The last paragraph in Hebrews 9 is a summary of the author’s argument in chapter 9. In his summary, he steps back and restates the comparison in broader terms, from Aaron and Jesus to the copies and the heavenlies. The earthly priesthood of Aaron is a shadow of the realities of the priesthood of Christ. It is from these shadows that our author draws his theological conclusions.
The foremost comparison between shadows and realities pertains to sacrifices. The author returns to the Day of Atonement analogy in this final paragraph. The earthly things that the priest purified on the Day of Atonement were the tabernacle, altar, and so forth. What, then, are the “heavenly things”?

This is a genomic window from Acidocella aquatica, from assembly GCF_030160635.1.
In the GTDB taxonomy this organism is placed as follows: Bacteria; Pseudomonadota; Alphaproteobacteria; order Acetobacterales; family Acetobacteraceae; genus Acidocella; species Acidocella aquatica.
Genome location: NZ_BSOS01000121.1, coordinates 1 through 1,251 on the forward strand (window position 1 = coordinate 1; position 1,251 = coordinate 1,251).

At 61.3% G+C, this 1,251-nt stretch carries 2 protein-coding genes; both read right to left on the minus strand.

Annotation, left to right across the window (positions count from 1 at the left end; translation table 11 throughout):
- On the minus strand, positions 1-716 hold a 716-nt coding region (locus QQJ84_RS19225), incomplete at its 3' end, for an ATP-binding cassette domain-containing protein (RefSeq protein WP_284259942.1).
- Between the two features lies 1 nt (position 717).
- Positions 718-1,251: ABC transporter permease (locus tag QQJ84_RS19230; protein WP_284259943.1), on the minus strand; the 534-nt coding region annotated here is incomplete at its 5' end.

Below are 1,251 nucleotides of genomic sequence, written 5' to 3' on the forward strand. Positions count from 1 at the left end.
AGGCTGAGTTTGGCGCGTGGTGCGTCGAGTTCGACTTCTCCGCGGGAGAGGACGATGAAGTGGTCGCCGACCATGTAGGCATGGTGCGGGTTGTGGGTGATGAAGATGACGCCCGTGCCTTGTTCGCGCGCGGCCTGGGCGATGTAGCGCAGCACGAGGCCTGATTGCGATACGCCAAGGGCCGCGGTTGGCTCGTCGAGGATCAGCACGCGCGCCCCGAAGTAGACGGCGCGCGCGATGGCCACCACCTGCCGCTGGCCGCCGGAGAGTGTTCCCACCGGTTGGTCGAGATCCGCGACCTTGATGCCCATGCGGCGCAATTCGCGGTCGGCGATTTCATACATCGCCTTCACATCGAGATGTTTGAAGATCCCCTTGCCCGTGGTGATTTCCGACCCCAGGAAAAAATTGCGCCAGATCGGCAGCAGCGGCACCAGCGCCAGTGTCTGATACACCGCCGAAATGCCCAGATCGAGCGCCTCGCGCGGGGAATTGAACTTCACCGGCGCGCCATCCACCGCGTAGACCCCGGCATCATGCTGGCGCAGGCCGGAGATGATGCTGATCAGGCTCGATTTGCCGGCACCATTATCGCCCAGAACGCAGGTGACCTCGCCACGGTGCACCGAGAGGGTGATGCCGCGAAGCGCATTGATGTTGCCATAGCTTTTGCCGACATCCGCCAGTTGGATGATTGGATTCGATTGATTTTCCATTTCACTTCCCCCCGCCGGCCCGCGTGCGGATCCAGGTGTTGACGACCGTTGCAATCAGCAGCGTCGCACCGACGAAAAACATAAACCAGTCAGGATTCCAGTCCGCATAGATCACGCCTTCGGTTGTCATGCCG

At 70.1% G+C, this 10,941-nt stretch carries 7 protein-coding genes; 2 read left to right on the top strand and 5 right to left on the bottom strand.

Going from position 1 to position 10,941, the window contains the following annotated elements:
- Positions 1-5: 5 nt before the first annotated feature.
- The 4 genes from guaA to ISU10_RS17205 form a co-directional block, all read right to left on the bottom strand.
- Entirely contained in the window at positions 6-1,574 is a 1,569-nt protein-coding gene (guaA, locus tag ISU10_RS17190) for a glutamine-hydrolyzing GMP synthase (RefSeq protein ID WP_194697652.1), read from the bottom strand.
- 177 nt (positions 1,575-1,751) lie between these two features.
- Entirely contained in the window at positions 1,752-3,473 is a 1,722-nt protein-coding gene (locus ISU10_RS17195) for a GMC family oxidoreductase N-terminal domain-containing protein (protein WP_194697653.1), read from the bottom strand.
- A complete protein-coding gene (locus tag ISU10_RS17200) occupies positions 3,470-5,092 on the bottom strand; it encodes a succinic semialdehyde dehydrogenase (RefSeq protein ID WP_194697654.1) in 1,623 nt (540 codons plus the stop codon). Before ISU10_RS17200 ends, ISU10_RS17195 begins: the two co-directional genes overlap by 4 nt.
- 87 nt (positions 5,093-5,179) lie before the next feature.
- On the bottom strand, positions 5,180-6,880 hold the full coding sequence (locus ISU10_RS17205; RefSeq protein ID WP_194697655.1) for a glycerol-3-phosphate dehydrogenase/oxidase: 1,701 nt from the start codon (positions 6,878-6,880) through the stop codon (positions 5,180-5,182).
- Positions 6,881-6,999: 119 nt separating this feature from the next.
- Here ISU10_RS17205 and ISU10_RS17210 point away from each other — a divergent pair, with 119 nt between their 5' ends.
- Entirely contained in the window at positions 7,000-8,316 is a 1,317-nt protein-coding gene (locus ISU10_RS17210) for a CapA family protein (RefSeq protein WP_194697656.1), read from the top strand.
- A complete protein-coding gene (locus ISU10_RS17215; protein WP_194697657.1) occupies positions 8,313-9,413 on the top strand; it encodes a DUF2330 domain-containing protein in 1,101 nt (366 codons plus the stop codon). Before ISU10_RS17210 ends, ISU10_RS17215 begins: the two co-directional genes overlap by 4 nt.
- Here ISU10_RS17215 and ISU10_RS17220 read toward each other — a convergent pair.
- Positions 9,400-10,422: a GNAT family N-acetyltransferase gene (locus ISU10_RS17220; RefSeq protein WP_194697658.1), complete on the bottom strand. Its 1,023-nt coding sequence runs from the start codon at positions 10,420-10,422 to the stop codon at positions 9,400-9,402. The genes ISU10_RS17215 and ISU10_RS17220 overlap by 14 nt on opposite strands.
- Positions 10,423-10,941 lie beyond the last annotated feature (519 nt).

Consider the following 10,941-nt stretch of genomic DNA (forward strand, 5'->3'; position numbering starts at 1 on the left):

Some scholars propose that the heavenly things are believers. In 9:14, the author states that Christ’s sacrifice was able to purify his conscience from dead works. In other words, Christ’s sacrifice was able to affect an entire, an eternal cleansing, not merely a superficial cleansing like the sacrifice on the Day of Atonement. His sacrifice allowed him to enter not the Most Holy Place of the earthly tabernacle, but the very presence of God himself in heaven where he now intercedes for believers.
The reason the author is certain of Christ’s ultimate sacrifice is that the sacrifice occurred only once. Logically, if it had to be repeated, then it could not result in eternal atonement or affect salvation. Physically, Jesus could not be sacrificed more than once. He came only once; he died only once (like any man), and the next time he comes it will not be to die, but to deliver those who “eagerly await for him.”—Those who have trusted in Christ’s work alone for their spiritual cleansing.